Background: Framingham risk score (FRS) has limitations and can underestimate risk. Carotid ultrasound to measure intima media thickness or plaques is recommended for cardiovascular risk assessment. Aim: To determine the prevalence of subclinical atherosclerosis in asymptomatic subjects classified as low and intermediate risk. Material and methods: Cross-sectional study performed in subjects without cardiovascular disease. Cardiovascular risk was estimated using the Chilean FRS and the General Cardiovascular Disease FRS. Carotid ultrasound was performed in all subjects. We defined subclinical atherosclerosis as the presence of carotid plaque or intima media thickness greater than 75th percentile by gender and age. Results: We studied 203 subjects aged 47.2 ± 9.6 years (54% males). Mean intima media thickness was 0.62 ± 0.1 mm. An abnormal value was detected in 68 subjects (33%) and carotid plaques in 32 subjects (15.7%). Based on Chilean FRS, 96% were considered at low risk, 4% at intermediate, and none at high risk. In the low risk group the prevalence of abnormal intima media thickness and plaques was 40 and 14% respectively. Presence of plaques was more common in women than men (23 and 7% respectively, p< 0.01). According to the General Cardiovascular Disease FRS, 23% were at low, 39% at low intermediate and 28 % at high intermediate risk. In the low risk group the prevalence of an abnormal intima media thickness was 34% and no subject had plaques. Conclusions: Carotid plaques were detected in Chilean subjects classified as having a low FRS risk. The underestimation of risk was higher in Chilean women.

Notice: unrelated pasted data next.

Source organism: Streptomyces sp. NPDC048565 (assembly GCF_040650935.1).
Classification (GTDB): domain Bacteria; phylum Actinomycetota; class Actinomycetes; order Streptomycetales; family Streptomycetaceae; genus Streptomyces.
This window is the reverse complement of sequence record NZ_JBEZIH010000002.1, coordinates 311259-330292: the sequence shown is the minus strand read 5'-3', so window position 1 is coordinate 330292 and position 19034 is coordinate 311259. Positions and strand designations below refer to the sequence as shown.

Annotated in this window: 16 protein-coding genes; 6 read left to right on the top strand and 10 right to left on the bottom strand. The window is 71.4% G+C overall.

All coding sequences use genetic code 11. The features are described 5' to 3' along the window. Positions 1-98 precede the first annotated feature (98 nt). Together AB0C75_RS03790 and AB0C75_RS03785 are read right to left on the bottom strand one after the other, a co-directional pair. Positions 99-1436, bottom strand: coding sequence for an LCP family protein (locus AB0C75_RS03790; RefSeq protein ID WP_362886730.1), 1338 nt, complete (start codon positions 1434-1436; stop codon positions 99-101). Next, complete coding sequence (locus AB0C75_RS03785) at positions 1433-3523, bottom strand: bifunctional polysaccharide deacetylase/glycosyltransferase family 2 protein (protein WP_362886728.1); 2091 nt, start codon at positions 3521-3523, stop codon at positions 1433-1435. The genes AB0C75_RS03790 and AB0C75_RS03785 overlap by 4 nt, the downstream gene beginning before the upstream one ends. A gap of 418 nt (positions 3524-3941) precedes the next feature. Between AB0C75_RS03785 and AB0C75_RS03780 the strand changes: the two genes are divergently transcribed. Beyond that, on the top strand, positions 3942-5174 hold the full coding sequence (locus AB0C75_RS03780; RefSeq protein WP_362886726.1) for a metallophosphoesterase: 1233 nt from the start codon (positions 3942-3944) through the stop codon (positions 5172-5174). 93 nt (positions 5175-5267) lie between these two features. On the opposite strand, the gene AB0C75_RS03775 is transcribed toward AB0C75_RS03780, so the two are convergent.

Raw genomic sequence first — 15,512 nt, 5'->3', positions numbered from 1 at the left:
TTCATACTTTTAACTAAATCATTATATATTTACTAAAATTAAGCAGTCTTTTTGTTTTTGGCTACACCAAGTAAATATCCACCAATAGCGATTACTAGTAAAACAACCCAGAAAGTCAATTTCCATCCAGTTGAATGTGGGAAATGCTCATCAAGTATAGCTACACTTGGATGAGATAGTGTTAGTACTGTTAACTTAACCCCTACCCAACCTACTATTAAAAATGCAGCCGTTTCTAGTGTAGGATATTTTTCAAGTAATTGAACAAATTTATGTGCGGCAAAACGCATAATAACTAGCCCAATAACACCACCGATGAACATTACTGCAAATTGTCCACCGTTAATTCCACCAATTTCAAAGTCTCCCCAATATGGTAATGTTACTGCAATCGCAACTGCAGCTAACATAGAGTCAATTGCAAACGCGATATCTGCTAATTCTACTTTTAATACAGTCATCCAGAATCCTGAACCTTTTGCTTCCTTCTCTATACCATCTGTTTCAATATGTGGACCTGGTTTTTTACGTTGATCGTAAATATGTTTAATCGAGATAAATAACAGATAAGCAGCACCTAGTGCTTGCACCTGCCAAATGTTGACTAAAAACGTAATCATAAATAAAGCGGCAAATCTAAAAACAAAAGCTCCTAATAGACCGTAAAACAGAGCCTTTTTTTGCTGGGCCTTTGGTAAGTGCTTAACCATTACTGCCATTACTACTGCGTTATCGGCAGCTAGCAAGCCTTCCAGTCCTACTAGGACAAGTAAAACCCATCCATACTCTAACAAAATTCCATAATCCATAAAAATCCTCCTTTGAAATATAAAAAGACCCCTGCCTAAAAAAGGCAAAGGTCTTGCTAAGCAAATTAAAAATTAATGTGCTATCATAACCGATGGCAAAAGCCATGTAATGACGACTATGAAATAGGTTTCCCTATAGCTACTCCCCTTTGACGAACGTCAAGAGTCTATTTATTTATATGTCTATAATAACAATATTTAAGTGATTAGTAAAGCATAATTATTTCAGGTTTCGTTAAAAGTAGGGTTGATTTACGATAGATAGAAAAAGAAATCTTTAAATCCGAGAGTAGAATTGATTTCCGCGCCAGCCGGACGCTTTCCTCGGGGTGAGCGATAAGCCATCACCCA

Atherosclerosiss; Carotid stenosis; Risk assessment; Risk factors